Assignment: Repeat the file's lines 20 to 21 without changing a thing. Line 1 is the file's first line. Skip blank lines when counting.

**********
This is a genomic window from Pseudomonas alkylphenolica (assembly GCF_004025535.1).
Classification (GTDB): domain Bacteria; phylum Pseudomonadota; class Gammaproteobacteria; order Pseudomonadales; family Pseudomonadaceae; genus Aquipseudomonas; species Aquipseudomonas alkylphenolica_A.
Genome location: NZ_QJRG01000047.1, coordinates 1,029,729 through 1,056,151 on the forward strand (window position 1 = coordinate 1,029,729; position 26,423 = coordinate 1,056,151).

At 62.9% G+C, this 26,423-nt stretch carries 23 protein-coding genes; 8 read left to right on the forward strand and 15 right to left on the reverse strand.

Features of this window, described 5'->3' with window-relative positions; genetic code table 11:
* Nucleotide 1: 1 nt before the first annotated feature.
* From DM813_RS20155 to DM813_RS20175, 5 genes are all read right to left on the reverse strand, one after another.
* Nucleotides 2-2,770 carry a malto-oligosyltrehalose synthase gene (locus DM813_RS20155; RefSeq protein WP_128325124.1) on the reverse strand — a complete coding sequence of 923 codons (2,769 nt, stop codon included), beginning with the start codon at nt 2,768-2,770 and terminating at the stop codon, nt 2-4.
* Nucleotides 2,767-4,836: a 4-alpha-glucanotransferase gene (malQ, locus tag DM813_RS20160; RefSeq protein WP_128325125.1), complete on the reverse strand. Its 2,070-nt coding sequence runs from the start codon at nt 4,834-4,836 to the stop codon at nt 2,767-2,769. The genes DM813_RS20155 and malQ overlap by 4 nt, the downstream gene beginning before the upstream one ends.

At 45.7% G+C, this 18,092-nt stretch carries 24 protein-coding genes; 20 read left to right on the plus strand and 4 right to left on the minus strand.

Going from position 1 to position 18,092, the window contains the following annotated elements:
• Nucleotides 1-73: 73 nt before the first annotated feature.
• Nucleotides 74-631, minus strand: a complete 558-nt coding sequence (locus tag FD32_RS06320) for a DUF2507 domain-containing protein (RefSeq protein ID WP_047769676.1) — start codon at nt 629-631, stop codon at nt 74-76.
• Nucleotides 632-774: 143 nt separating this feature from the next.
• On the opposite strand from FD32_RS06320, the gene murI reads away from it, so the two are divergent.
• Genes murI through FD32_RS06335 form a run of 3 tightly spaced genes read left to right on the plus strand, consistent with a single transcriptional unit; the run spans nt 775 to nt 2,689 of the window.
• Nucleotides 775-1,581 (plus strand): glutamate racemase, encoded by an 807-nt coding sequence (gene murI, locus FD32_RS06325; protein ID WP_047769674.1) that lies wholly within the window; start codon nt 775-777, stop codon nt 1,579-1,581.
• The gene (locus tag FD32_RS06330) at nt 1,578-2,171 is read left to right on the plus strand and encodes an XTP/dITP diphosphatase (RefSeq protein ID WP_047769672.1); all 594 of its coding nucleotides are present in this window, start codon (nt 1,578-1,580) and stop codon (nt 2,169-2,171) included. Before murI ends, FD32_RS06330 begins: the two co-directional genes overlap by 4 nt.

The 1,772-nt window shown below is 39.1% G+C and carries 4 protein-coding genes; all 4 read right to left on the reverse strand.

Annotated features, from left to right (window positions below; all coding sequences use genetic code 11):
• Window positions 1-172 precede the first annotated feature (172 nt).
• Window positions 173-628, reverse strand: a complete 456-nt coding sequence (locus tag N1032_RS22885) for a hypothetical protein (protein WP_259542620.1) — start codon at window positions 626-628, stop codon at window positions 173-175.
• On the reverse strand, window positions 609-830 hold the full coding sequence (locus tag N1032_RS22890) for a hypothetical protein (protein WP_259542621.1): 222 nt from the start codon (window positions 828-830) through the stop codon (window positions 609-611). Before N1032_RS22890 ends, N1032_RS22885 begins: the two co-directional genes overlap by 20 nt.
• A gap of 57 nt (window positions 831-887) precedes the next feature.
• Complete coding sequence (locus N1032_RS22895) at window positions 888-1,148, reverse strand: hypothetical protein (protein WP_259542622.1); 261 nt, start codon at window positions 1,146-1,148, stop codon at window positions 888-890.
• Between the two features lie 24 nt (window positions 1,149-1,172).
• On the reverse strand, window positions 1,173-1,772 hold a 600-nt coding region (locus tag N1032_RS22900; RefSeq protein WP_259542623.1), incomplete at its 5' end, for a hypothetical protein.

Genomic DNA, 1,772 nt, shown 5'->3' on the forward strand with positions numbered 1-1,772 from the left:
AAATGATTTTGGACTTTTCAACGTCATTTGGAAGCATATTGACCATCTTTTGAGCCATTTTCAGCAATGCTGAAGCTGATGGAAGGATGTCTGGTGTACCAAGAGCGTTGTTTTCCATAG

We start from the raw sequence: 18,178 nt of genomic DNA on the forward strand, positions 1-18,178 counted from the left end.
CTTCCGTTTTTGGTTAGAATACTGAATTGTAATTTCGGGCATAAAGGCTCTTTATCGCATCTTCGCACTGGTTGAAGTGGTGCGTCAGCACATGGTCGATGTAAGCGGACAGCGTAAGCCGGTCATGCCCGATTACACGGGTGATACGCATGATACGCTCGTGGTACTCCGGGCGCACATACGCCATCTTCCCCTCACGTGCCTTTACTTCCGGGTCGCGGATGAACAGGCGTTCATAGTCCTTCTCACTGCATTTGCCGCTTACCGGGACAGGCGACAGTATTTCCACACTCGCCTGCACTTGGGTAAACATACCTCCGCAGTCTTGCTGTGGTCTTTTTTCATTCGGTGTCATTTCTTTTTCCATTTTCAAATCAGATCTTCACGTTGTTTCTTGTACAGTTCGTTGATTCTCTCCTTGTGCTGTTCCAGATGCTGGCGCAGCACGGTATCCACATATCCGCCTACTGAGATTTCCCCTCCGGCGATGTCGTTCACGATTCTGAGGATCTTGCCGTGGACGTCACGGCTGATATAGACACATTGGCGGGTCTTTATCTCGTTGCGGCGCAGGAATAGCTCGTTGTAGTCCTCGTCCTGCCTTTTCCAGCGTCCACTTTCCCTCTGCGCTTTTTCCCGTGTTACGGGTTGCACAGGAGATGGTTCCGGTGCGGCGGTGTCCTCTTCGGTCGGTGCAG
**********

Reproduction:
Annotated features, from left to right (window positions below; all coding sequences use genetic code 11):
• Window positions 1-172 precede the first annotated feature (172 nt).